Christian Vercler is a Clinical Assistant Professor of Pediatric Plastic Surgery at the University of Michigan C.S. Mott Children’s Hospital. He is a service chief of the Clinical Ethics Service in the Center for Bioethics and Social Sciences in Medicine (CBSSM). Dr. Vercler has a special interest in ethics in surgery and he holds master's degrees in both Theology and Bioethics. He has a passion for teaching medical students and residents and has won teaching awards from Emory University Medical School, Harvard Medical School, and the University of Michigan.
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Joel D. Howell is a Professor at the University of Michigan in the departments of Internal Medicine (Medical School), Health Management and Policy (School of Public Health), and History (College of Literature, Science, and the Arts), as well as the Victor C. Vaughan Professor of the History of Medicine. He received his M.D. at the University of Chicago, and stayed at that institution for his internship and residency in internal medicine. At the University of Pennsylvania, he was a Robert Wood Johnson Clinical Scholar, and received his Ph.D. in the History and Sociology of Science.
Registration is now open for the April 25, 2017 CBSSM Research Colloquium & Bishop Lecture in Bioethics. This event is free and open to the public. Registration is encouraged, as it will help us to estimate numbers for catering and lunch. Please RSVP by April 18th.
The keynote address is the Bishop Lecture in Bioethics, an endowed lectureship made possible by a gift from the estate of Ronald C. and Nancy V. Bishop. Norman Daniels, PhD will present the Bishop Lecture with a talk entitled: “Universal Access vs Universal Coverage: Two models of what we should aim for."
Norman Daniels, PhD is Mary B. Saltonstall Professor of Population Ethics and Professor of Ethics and Population Health in the Department of Global Health and Population at the Harvard School of Public Health.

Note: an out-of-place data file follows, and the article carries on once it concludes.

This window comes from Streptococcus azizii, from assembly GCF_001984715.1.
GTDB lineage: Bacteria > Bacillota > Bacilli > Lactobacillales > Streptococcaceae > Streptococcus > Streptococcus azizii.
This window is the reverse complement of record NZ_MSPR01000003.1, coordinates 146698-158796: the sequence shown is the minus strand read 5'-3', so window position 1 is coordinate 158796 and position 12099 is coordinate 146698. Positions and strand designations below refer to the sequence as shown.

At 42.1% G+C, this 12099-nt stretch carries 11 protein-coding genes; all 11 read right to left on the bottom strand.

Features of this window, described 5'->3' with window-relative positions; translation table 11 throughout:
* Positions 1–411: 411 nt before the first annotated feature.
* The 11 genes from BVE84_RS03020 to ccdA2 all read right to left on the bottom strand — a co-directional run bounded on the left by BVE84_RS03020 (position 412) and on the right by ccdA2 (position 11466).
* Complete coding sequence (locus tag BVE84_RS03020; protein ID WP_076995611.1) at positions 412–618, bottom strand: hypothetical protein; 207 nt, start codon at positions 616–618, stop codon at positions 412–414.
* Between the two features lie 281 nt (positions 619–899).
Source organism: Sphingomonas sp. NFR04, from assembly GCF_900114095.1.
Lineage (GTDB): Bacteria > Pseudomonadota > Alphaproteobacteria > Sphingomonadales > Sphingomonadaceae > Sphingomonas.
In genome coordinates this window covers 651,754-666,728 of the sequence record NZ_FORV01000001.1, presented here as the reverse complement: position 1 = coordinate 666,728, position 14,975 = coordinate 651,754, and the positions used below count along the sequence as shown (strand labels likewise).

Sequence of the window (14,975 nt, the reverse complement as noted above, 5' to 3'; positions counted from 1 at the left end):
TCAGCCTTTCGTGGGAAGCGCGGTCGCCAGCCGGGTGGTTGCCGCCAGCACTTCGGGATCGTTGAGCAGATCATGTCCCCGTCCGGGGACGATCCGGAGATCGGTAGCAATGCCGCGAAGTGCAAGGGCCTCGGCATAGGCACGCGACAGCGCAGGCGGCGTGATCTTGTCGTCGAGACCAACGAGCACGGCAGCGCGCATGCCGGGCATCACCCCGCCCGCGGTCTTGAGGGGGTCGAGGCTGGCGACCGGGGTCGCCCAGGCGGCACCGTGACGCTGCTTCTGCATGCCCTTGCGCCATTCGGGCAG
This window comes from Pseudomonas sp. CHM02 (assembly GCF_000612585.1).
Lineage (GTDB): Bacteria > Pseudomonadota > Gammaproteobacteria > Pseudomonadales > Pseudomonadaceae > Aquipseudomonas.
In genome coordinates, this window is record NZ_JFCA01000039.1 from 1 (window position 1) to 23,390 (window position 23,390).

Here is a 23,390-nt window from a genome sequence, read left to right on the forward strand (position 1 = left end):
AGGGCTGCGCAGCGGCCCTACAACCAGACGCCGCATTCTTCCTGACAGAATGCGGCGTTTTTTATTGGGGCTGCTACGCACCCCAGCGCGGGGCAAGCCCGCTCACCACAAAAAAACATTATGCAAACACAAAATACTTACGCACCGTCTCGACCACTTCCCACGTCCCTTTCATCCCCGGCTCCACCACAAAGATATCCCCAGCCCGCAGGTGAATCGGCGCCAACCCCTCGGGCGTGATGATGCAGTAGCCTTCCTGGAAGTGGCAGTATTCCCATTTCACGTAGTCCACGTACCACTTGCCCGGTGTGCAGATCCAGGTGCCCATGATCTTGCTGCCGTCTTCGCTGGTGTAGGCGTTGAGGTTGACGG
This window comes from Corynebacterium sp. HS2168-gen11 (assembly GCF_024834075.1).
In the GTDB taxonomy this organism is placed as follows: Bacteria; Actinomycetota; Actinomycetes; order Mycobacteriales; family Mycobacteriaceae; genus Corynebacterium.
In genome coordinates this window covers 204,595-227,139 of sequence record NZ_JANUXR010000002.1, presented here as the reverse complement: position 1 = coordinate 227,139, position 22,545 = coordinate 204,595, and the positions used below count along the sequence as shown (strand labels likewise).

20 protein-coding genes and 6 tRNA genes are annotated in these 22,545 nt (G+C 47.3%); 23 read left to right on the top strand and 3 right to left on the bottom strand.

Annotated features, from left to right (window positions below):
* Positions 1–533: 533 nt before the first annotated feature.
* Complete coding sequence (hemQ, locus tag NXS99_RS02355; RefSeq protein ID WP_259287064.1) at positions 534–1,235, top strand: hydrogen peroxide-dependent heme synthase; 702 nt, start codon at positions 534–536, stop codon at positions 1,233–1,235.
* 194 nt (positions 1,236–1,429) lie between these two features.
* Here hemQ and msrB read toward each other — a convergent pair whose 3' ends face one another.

Location: Great Lakes Room, Palmer Commons, 100 Washtenaw Ave, Ann Arbor, MI 48109
Click here to register for the Colloquium!
Click here for the Colloquium Schedule and Presentation Abstracts.
Scott Grant, MD, MBE, University of Chicago: "Dealing with complications and poor outcomes and surgical futility"
Scott Grant, MD, MBE, University of Chicago
Abstract: Surgical complications are ubiquitous and effect all surgeons. This talk will review how surgical ethics is distinct from traditional medical ethics in that surgeons have a greater and more direct responsibility for the outcomes of their patients than medical doctors. It will review how surgery harms before healing and the importance of weighing risks and benefits in decision making. Ways of assessing perioperative risk and preventing complications will be reviewed. Strategies for coping with complications will be described. Human error theory and the "Swiss cheese" model of human error will briefly be discussed. The SPIKES protocol for breaking bad news will be reviewed. Different deﬁnitions of futility will be described. Various procedural approaches to futility disputes will be analyzed. The best tool in approaching challenging "futility" situations will be described - open and honest communication between the patient or surrogate and the physician.
Angela Fagerlin was listed as one of the top 1% of most-cited researchers worldwide.
More than 3,200 researchers worldwide were included in the Thompson Reuters list, which ranks an individual’s impact based on a survey of Highly Cited Papers (defined as being in the top 1 percent by citations in the Web of Science database) between 2002-2012.
The University of Michigan ranks No. 11 in a new list of most-cited researchers produced by Thompson Reuters, with 27 U-M scientists determined by the company to be in the top 1 percent of their fields.